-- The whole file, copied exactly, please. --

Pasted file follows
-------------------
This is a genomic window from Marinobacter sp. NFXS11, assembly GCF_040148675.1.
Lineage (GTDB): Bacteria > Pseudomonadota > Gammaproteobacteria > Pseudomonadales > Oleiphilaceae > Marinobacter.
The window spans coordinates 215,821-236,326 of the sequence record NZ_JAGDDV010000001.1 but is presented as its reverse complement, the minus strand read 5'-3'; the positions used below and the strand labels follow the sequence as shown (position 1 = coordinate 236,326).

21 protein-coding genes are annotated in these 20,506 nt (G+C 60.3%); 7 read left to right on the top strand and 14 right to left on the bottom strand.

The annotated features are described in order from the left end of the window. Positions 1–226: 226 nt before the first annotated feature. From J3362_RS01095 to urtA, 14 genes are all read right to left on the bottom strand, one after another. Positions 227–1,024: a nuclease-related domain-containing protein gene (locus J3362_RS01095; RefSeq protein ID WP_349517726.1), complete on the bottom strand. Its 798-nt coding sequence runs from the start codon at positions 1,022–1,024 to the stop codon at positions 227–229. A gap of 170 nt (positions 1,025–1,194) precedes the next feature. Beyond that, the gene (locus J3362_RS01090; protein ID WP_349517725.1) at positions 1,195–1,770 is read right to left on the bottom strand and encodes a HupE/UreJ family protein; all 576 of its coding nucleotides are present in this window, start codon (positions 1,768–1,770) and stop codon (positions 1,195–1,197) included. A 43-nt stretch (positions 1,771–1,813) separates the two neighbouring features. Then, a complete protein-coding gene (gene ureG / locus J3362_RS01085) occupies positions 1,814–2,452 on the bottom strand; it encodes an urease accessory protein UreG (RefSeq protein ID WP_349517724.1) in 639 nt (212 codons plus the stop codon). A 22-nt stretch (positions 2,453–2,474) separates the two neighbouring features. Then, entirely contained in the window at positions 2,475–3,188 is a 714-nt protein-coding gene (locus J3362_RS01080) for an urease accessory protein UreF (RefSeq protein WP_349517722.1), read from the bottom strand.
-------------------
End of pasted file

This is a genomic window from Marinobacter sp. NFXS11, assembly GCF_040148675.1.
Lineage (GTDB): Bacteria > Pseudomonadota > Gammaproteobacteria > Pseudomonadales > Oleiphilaceae > Marinobacter.
The window spans coordinates 215,821-236,326 of the sequence record NZ_JAGDDV010000001.1 but is presented as its reverse complement, the minus strand read 5'-3'; the positions used below and the strand labels follow the sequence as shown (position 1 = coordinate 236,326).

21 protein-coding genes are annotated in these 20,506 nt (G+C 60.3%); 7 read left to right on the top strand and 14 right to left on the bottom strand.

The annotated features are described in order from the left end of the window. Positions 1–226: 226 nt before the first annotated feature. From J3362_RS01095 to urtA, 14 genes are all read right to left on the bottom strand, one after another. Positions 227–1,024: a nuclease-related domain-containing protein gene (locus J3362_RS01095; RefSeq protein ID WP_349517726.1), complete on the bottom strand. Its 798-nt coding sequence runs from the start codon at positions 1,022–1,024 to the stop codon at positions 227–229. A gap of 170 nt (positions 1,025–1,194) precedes the next feature. Beyond that, the gene (locus J3362_RS01090; protein ID WP_349517725.1) at positions 1,195–1,770 is read right to left on the bottom strand and encodes a HupE/UreJ family protein; all 576 of its coding nucleotides are present in this window, start codon (positions 1,768–1,770) and stop codon (positions 1,195–1,197) included. A 43-nt stretch (positions 1,771–1,813) separates the two neighbouring features. Then, a complete protein-coding gene (gene ureG / locus J3362_RS01085) occupies positions 1,814–2,452 on the bottom strand; it encodes an urease accessory protein UreG (RefSeq protein ID WP_349517724.1) in 639 nt (212 codons plus the stop codon). A 22-nt stretch (positions 2,453–2,474) separates the two neighbouring features. Then, entirely contained in the window at positions 2,475–3,188 is a 714-nt protein-coding gene (locus J3362_RS01080) for an urease accessory protein UreF (RefSeq protein WP_349517722.1), read from the bottom strand.